Outrage and pain – raw and unadorned – were audible and visible in Minneapolis and nearly every major city in the United States over the past week.
A man, George Floyd, is dead; horrifically and fully dead. Dead under the knee of a white police officer, his gruesome death recorded live for the planet to observe.
George Floyd is a human person and like each of us – imperfect and “a work in progress.” He is a son, a father, a brother, a colleague and friend. We grieve with those who love him and mourn his loss.
Sometimes, and too often, we find a way to sympathize or commiserate with tragedies. Or is it travesties? I cannot find a word to capture it. Nearly always, we move on with our lives. But not this time. It is time to stand up and be counted. Allowing that each of us must reckon with and respond to this call individually, as members of the Alverno community our call is also a common one; unequivocal in its persistence and demands, and deeply aligned with our mission.
As a Catholic, Franciscan college, deeply committed to the education of women, many both first in their families to attend college and proud members of our communities of color, Alverno must, first and always, embrace the call to justice implied in our core identity; that is, each of us created in the image of God and endowed thereby with essential and equally valuable and unassailable dignity. Not only are we called to recognize and accept this conviction, we must act upon it. No arguments, add-ons, subordinate clauses or equivocations.
As a college with a primary focus on women, we must focus in a special way now on our women of color – students, faculty and staff. They are the mothers, sisters, daughters, colleagues and friends of their slaughtered brothers. They are the ones who must talk to their sons about the world they will face. They need to know in concrete ways that we stand in solidarity with them in both conviction and action.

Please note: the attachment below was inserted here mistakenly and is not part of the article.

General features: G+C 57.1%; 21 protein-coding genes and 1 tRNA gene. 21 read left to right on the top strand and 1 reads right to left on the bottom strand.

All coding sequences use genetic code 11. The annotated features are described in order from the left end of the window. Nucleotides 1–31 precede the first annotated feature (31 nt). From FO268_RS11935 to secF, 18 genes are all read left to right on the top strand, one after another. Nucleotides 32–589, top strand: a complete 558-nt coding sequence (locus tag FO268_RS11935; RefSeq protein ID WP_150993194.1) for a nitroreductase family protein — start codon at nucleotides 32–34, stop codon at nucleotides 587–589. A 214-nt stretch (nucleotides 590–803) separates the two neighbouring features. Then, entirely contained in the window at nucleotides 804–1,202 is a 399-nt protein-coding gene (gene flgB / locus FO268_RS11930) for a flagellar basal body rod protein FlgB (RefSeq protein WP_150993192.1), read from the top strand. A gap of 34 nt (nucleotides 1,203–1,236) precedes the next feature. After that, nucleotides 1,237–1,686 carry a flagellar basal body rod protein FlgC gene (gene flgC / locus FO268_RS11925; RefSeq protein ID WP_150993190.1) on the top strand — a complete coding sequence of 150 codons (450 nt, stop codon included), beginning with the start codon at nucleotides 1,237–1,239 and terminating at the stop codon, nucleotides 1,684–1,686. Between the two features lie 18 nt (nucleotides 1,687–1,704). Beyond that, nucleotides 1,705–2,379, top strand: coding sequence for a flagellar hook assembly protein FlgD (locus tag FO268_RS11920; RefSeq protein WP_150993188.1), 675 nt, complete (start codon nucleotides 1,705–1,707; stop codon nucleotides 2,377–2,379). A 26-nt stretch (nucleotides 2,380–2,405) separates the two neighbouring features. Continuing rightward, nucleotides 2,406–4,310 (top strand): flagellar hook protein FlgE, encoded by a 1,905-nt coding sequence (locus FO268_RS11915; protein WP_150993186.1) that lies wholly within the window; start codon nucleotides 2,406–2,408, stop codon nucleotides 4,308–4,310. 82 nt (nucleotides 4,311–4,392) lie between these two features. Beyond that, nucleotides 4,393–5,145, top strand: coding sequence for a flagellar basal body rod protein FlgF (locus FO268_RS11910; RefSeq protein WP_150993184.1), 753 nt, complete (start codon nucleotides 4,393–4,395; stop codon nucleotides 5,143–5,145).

As a college of the liberal arts espousing Alverno’s eight abilities, our mission is sacred and powerful – we prepare the leaders who will enter and change this world; women and men whom we count on to be vital parts of the solution. We must visit those abilities yet again through the difficult lens of racism, and then act upon our convictions in new ways of teaching, learning and “being.”
We struggle with our own horror and dismay at the persistent evils in our society and reckon uneasily with our own privilege, even as we take heart in the many principled citizens who protest peacefully and step up to restore the health and well-being of their communities. Such feelings are meaningless, however, if we do not put the power of our own action, our advocacy, our vote, our voice into the demand for permanent, systemic change.
For now, I leave you with some encouraging words of Clarissa Pinkola Estes:
“Ours is not the task of fixing the entire world all at once, but of stretching out to mend the part of the world that is within our reach. Any small, calm thing that one soul can do to help another soul, to assist some portion of this poor suffering world, will help immensely. It is not given to us to know which acts or by whom, will cause the critical mass to tip toward an enduring good. What is needed for dramatic change is an accumulation of acts, adding, adding to, adding more, continuing. We know that it does not take everyone on Earth to bring justice and peace, but only a small, determined group who will not give up during the first, second, or hundredth gale.”
It is my personal pledge to make Alverno College a powerful part of the solution. I hope you will join me.